The process is set out in detail in Practice Note (PN) Supreme Court Gen 11. A similar approach may be used in other courts. However, if so, the process should be adapted to the complexity and value of the matter, as preparing for joint conferences can be extremely time-consuming and expensive. Concurrent evidence does not automatically mean the expense of a joint report must be incurred.

The PN envisages that the parties will confer and agree upon the experts to attend, the questions to be answered and the materials to be provided to participating experts, and will generally prepare a joint statement of assumptions. Alternatively, witness statements may be provided.

The joint conference may take place with or without the parties or their legal representatives but, in practice, the experts confer in the absence of the parties and their representatives. In the NSW Supreme Court, the PN prohibits the experts from seeking advice or guidance from the parties or their legal representatives except as provided for in the PN. The only advice or guidance permitted is a joint response from legal representatives or an individual response authorised by all other representatives.[4]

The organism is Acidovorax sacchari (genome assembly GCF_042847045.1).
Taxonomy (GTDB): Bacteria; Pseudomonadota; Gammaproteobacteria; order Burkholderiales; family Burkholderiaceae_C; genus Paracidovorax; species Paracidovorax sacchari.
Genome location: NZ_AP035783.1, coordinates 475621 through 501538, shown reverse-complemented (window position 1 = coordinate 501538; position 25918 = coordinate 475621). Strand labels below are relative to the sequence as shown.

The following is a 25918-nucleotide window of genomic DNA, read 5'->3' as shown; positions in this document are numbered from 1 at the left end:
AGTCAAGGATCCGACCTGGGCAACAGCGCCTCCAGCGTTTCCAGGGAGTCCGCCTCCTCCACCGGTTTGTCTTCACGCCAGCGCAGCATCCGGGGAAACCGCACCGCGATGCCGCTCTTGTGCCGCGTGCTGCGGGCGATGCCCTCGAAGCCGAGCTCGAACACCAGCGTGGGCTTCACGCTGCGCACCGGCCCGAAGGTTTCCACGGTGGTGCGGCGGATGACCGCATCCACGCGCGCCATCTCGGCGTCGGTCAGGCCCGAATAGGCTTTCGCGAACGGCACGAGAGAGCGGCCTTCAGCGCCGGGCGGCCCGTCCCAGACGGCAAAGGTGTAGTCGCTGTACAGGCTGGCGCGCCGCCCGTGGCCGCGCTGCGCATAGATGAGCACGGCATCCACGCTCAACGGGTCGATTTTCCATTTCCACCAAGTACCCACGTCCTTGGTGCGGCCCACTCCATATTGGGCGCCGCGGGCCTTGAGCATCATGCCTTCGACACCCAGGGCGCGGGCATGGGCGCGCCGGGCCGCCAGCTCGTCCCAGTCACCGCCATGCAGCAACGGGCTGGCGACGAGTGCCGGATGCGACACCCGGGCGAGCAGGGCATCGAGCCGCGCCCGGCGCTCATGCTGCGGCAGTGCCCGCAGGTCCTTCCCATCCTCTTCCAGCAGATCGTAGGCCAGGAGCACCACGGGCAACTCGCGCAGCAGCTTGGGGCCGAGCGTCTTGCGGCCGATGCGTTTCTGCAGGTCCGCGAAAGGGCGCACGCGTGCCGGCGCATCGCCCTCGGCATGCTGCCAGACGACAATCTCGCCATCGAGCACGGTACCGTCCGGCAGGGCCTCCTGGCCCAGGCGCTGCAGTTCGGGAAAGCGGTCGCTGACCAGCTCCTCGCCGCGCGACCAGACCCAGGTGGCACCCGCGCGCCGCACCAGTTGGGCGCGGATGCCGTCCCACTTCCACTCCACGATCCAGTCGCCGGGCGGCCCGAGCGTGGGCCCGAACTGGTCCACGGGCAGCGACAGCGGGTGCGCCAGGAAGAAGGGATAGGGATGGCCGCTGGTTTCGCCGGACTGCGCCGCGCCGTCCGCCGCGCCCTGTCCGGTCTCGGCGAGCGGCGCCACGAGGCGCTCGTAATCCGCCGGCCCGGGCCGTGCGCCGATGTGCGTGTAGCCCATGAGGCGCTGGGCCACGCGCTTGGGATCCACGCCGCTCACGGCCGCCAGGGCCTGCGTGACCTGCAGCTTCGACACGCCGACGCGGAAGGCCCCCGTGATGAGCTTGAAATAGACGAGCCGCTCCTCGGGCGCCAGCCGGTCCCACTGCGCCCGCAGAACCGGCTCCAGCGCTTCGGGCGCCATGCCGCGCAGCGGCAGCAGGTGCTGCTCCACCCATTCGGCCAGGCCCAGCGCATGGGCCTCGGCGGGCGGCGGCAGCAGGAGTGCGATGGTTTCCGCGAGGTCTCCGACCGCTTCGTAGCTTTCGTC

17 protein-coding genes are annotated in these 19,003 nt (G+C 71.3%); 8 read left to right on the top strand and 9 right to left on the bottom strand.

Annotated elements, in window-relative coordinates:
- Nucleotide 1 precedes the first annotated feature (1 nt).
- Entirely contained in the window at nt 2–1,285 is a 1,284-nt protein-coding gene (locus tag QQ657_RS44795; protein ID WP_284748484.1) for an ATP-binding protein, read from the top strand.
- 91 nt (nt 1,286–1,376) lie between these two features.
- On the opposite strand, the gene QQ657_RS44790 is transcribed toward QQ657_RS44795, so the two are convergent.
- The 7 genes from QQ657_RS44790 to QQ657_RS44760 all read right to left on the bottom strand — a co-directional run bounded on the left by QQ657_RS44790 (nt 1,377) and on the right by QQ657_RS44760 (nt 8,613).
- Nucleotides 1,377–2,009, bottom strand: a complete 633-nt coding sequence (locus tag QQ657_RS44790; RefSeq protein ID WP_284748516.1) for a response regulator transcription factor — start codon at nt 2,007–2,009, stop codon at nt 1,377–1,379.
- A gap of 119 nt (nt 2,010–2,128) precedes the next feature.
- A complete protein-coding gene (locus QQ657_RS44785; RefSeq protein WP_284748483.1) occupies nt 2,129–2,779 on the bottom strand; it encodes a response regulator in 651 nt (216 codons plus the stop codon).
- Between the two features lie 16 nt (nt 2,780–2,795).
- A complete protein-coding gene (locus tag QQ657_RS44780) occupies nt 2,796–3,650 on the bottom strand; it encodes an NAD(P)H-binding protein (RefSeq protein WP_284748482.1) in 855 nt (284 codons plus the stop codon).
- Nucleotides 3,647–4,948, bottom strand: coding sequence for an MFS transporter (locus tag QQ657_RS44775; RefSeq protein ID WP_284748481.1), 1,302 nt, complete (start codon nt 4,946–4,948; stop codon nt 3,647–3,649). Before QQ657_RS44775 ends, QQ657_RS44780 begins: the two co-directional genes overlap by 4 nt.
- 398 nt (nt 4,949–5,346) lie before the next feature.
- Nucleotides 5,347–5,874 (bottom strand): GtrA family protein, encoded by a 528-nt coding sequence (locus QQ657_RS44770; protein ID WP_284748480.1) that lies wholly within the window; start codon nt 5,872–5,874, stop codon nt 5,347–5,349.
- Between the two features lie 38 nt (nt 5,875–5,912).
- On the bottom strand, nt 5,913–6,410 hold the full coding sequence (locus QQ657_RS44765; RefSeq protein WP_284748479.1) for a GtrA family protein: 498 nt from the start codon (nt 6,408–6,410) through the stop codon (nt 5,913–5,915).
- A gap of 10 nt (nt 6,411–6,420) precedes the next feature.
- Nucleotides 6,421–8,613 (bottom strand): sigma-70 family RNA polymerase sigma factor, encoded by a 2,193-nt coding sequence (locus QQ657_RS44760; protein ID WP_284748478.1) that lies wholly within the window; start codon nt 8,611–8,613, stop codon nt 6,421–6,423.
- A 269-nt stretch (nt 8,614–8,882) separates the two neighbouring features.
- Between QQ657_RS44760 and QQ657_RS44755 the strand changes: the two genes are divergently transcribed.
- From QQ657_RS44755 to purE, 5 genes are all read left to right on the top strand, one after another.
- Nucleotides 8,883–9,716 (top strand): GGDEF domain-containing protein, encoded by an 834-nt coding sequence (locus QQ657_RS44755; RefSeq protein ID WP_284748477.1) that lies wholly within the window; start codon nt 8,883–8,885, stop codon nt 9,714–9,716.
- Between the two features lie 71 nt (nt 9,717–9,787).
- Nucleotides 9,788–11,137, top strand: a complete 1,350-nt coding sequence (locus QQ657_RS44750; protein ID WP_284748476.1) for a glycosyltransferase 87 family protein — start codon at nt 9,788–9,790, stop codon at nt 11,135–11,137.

An independent facilitator is sometimes appointed as envisaged by UCPR 31.24(2)(c).

In the absence of a facilitator, the Supreme Court PN envisages that the participating experts will appoint one of their number to chair.[5] Being in the chair can increase one’s influence on the outcome of any meeting. An independent facilitator is preferred for liability reports and when there are multiple experts, many questions or complex issues of damages.

Unless the affected parties agree, the content of the discussion between the expert witnesses in the joint conference must not be referred to at hearing.[6] However, it is not confidential in that the expert is free to disclose what happened in conference to legal representatives. In the Supreme Court, this is explicitly permitted by the PN which states that after the joint report has been signed, the experts may communicate what transpired at the meeting in detail if they wish.[7] But this should not happen prior to completion and signing of the report.

The joint report must specify matters agreed and matters not agreed and the reasons for any disagreement.[8] Reasons do not have to be provided where matters are agreed. There is nothing to stop the judge from directing that reasons be given for all answers, or reasons may be requested by the parties. However, the latter will likely require agreement between the parties and, on current authority, the failure of the experts to provide reasons will not prevent the report being admitted, even if reasons were requested.[9]